Over 60% of the victims of Ebola died in West Africa in 2014, contracted the virus thanks to a mysterious group of "super vectors" of Ebola, whose population is only 3% of the total number of infected, according to a paper published in the journal PNAS
"Now we understand that the role of the infection super-vector is very much underestimated. All calculations on the scale of the epidemic were based on hospital data, but in fact people died at home, played a more prominent role in the epidemic spreading than its victims in hospitals. We were able to unravel the chain of transmission of the infection and to go to a few large super-vectors," said Benjamin Dalziel from Oregon State University in Corvallis (USA).
According to the latest WHO data, in three West African States since February 2014, 24 people contracted Ebola fever, 9, 6 thousand died. In Liberia, from Ebola died more than 4 thousand people. In March 2015, the number of victims of Ebola exceeded the threshold of 9 thousand people. Beginning from the middle of-2015, the number of new infections decreased significantly. That suggests that the epidemic has gone on recession.
Dalziel, and his colleagues found that approximately 60% of the deaths from Ebola fever during this epidemic could have been prevented if scientists knew about the existence of the so-called "super- carries " – a special group of patients that had contracted a lot of other people because of a set of circumstances, their social status or local customs that contributed to the spread of infection.
Examples of such "super-carries" has already been in the past: for example, during the SARS outbreak in China in 2003, one of the doctors who contracted SARS transmit the disease to dozens of their relatives at a wedding and was the original cause of its spreading to 34 other countries. Even more well-known but nearly forgotten example is Typhoid Mary, a healthy carrier of typhoid fever, had infected about 50 people before she was figured out and isolated.
In the case of Ebola, the number of such people, as scientists note, would be measured not by units but by tens or even hundreds. Analyzing the data that was collected by the representatives of the International Red Cross in rural areas of Liberia and Sierra Leone at the burial of victims of Ebola, scientists have noticed a big bias in favor of primary infection – among the first victims of Ebola who died in the villages almost simultaneously, was in most cases significantly higher than the number of secondary infections.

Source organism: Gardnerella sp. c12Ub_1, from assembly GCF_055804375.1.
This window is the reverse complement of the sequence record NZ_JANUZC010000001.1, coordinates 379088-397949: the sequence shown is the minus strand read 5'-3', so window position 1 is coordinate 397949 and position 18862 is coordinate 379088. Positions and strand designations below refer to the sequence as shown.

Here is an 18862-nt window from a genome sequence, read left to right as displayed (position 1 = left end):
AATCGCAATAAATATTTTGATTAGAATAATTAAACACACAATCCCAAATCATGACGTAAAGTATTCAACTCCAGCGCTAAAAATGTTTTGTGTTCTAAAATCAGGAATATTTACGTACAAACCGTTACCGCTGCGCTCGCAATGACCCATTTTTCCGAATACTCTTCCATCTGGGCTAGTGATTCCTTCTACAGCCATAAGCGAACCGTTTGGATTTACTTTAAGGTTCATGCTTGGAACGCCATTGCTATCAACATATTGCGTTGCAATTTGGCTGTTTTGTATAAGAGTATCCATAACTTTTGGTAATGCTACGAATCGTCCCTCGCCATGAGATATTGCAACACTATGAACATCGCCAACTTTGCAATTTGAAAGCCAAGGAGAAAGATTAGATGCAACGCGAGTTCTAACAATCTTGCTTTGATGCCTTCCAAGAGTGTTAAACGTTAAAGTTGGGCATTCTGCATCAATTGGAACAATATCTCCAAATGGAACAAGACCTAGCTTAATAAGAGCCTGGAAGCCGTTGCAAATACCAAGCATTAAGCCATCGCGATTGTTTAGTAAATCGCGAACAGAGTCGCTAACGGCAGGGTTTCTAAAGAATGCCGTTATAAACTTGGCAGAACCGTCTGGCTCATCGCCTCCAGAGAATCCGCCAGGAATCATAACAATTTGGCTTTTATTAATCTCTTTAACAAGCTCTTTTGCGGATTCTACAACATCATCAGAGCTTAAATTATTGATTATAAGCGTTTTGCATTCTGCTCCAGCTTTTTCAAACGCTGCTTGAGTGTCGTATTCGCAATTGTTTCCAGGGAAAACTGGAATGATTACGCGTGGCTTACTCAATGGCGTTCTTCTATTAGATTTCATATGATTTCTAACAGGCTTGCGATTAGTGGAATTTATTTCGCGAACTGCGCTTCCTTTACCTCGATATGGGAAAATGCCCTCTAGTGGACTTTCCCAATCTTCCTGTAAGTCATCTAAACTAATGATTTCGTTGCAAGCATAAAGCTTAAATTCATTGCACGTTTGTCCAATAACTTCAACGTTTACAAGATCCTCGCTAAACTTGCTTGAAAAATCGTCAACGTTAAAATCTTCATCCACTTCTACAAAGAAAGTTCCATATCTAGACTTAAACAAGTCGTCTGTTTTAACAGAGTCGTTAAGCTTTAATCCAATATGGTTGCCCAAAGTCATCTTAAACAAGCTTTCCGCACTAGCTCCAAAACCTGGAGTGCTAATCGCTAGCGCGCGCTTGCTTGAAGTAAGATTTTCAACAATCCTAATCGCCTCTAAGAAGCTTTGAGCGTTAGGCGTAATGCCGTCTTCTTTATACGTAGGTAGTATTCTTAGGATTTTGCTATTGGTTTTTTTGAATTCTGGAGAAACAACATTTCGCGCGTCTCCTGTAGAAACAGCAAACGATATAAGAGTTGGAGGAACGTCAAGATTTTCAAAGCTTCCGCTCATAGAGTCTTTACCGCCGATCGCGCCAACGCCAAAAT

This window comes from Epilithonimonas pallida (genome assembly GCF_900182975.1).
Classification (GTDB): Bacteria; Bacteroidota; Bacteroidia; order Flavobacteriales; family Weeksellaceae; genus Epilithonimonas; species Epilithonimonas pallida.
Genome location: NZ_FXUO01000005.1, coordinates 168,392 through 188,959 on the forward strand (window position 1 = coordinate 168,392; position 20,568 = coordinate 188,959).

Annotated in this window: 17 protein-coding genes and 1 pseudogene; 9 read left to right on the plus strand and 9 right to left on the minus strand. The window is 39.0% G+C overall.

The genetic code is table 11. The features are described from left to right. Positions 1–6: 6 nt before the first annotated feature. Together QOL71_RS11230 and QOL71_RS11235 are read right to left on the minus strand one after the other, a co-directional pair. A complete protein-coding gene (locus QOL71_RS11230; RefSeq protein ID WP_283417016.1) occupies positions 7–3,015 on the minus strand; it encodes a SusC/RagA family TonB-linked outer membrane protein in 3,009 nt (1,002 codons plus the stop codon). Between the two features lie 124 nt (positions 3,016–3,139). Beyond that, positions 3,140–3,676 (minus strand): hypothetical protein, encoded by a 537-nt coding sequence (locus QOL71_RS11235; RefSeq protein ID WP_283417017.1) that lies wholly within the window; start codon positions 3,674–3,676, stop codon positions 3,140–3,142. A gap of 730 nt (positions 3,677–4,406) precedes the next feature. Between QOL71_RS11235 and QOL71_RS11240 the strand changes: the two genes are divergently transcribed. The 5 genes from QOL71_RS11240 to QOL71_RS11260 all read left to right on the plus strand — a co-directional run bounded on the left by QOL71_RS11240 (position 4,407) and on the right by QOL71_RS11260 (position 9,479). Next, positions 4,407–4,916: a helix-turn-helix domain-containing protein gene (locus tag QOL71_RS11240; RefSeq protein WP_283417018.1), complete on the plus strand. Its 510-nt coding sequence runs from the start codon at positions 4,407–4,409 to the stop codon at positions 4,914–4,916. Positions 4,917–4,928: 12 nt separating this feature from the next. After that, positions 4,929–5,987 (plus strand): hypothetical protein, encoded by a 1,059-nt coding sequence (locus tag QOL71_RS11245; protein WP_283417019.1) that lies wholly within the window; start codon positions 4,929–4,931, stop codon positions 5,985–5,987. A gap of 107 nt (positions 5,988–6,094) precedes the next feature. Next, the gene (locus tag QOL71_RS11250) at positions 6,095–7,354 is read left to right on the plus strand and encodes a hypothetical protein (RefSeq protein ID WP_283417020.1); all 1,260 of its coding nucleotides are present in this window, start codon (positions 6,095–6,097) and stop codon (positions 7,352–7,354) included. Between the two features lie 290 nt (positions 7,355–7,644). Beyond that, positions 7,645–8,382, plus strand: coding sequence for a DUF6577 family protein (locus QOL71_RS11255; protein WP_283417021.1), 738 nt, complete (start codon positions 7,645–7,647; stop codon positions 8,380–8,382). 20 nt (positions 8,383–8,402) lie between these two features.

Such peculiarity, as the researchers note, can be explained by the fact that the first victims of Ebola has contracted it from a common vector of infection, which acts, judging by the lack of visible differences in the course of primary infection in different villages in the same way.
So far the only clue about their identity is the age of these "super-carries". Dalziel and his colleagues’ calculations suggest that most of them are either children or the elderly. According to scientists, such Ebola victims could involuntarily contribute to its spreading, as their relatives and friends could take care of them, and the disease could develop in their body much faster.
The role of this mysterious group of people, representatives of which biologists expect to find, only grew, and it remained extremely high even after the epidemic has peaked and went into decline due to the measures undertaken by African Governments, WHO and the medical volunteers. This means that the measures were aimed in the wrong direction – it was necessary to deal with "super-carriers" and not isolated cases of the infection which they caused and which fell into the hospital.
As scientists noted, this mode virus spread cannot be explained only by the fact that burial rituals in these West African countries contributed to the massive infection with fever. The search of other factors that drove the Ebola epidemic is extremely important, since their timely detection in the past has helped to save tens of thousands of lives carried out by similar "super-carriers".